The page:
Bringing the comparison up to date, the 64% of profitable yearlings at the big five sales this year comfortably exceeded the 58% of last year, but is marginally behind the 65% recorded in 2019, before the effects of Covid intervened. So, it seems, we need consistent growth in the yearling market just to maintain any prospect of preserving profit margins.
Not all yearlings are sold by their breeders, so stallion profitability figures are in some instances notional, but nonetheless still very useful. Not so our foal-to-yearling analysis as this deals in cold hard facts. Again using our top five yearling sales, we note that traders enjoyed much better market conditions than they did last year. No fewer than 66% of pinhooked yearlings made money for their sellers after a £10,000 fee is added to their foal price. That compares to 58% in 2020, a year when there was a reduced number of foals offered as yearlings at the big five sales.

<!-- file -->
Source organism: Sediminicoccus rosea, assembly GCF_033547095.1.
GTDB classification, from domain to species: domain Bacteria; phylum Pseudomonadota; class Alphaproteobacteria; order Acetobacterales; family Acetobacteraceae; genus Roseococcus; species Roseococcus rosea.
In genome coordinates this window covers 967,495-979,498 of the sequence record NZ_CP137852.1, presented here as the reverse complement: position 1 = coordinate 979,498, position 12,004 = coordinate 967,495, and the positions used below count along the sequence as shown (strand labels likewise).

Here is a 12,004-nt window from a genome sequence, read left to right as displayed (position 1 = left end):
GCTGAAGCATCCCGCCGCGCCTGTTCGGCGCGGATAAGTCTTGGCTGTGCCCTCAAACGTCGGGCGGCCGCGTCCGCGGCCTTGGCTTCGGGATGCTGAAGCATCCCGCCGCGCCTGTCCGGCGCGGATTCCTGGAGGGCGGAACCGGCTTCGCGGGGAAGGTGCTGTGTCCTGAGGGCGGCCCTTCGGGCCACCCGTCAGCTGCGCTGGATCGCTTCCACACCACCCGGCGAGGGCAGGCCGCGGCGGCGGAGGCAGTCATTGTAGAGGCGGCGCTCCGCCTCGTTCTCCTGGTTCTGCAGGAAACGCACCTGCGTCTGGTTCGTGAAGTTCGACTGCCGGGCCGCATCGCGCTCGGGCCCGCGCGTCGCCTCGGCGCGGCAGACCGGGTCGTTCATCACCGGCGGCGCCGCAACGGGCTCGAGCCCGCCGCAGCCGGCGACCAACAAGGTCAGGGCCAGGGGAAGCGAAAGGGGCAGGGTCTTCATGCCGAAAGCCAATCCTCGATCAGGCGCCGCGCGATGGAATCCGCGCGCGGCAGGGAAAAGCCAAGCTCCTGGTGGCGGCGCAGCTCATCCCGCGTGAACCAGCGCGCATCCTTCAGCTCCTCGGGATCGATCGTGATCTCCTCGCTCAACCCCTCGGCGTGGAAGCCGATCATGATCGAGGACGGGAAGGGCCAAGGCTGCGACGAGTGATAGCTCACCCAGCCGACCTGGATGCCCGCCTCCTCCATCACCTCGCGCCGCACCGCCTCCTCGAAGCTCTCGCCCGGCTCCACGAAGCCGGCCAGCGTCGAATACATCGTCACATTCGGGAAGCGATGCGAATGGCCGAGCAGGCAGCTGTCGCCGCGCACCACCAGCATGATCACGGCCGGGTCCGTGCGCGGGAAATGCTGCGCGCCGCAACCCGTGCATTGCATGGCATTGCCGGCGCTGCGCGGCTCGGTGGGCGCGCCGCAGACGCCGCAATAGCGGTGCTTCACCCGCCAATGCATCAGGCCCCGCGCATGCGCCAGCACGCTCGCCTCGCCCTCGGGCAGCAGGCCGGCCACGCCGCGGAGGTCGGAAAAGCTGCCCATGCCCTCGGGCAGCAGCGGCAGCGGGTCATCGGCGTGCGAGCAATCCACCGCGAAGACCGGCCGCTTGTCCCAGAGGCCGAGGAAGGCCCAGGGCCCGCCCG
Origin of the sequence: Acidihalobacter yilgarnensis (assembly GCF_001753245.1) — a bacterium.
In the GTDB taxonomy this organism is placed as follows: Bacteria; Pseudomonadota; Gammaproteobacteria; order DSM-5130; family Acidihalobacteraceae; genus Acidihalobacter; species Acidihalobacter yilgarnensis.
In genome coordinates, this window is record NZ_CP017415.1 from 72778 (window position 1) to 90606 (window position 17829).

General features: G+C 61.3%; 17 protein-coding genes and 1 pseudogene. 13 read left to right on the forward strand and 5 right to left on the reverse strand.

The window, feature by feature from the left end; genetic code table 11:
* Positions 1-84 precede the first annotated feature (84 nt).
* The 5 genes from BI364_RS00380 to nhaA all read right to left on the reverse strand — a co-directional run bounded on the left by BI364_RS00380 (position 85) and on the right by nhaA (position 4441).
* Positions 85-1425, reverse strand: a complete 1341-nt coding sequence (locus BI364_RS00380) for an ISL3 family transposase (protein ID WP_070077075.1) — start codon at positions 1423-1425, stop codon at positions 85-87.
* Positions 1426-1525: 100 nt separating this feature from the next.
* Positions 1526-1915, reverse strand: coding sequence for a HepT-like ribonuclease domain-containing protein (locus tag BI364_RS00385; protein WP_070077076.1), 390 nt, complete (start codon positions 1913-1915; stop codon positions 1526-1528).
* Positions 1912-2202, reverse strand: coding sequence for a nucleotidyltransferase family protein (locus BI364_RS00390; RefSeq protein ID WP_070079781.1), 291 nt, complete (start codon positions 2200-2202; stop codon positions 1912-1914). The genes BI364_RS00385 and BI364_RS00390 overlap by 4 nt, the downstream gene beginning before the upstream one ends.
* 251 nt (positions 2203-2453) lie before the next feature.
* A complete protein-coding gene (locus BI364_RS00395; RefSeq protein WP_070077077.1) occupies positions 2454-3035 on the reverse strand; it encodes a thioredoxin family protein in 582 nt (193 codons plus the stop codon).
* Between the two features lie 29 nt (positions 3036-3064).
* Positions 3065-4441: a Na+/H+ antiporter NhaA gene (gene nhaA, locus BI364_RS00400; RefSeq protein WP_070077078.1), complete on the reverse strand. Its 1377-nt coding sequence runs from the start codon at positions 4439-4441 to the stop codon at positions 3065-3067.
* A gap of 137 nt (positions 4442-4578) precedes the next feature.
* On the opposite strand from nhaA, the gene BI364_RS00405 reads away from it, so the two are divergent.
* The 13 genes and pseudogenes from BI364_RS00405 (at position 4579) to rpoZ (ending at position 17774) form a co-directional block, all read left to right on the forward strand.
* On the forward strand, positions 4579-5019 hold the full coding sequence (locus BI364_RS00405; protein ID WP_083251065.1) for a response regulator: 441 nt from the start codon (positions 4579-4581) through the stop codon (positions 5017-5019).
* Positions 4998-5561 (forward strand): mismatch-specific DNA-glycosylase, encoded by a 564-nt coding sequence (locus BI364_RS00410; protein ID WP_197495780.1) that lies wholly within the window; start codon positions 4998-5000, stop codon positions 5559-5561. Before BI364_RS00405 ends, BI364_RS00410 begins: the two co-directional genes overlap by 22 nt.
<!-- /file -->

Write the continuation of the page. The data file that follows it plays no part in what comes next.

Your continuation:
But again there were structural differences this time around in that there were fewer jackpot yearlings. Only ten yearlings at the big five sales sold for a price £200,000 or more than their foal price. There were 13 last year and 22 in 2019. The 54 yearlings clearing £100,000 profit recovered from 42 a year ago, but is still marginally down from 55 in 2019. Incidentally, fewer yearlings (63%) turned a profit in 2019, so once again more traders made money this time around, but fewer hit the jackpot. Given the strong demand for yearlings this year, we can expect pinhookers to be well armed come the foal sales later this year. It is quite possible, however, that we will see some aversion to paying high prices.
Among the big winners from the ranks of individual stallions were Dubawi, who posted the best average of any sire, something he does regularly. Unsurprisingly, Mehmas, working off a low fee and after a fantastic year on the racecourse, saw 85% of his yearlings making money after £20,000 upkeep has been applied – again the best in the business by this criteria. He was also high on the leaderboard by how much his yearling average eclipsed his fee (9.5 times), but he couldn’t quite match Darley’s Farhh, whose average price of £109,623 was 10.5 times his 2019 fee.
All told 58 stallions managed to post an average of at least three times their fee. Saxon Warrior and Roaring Lion, rivals on the track, rejoined their battle at the sales and were the two most sought after first-season sires, while Cracksman and Harry Angel did particularly well with their first yearlings.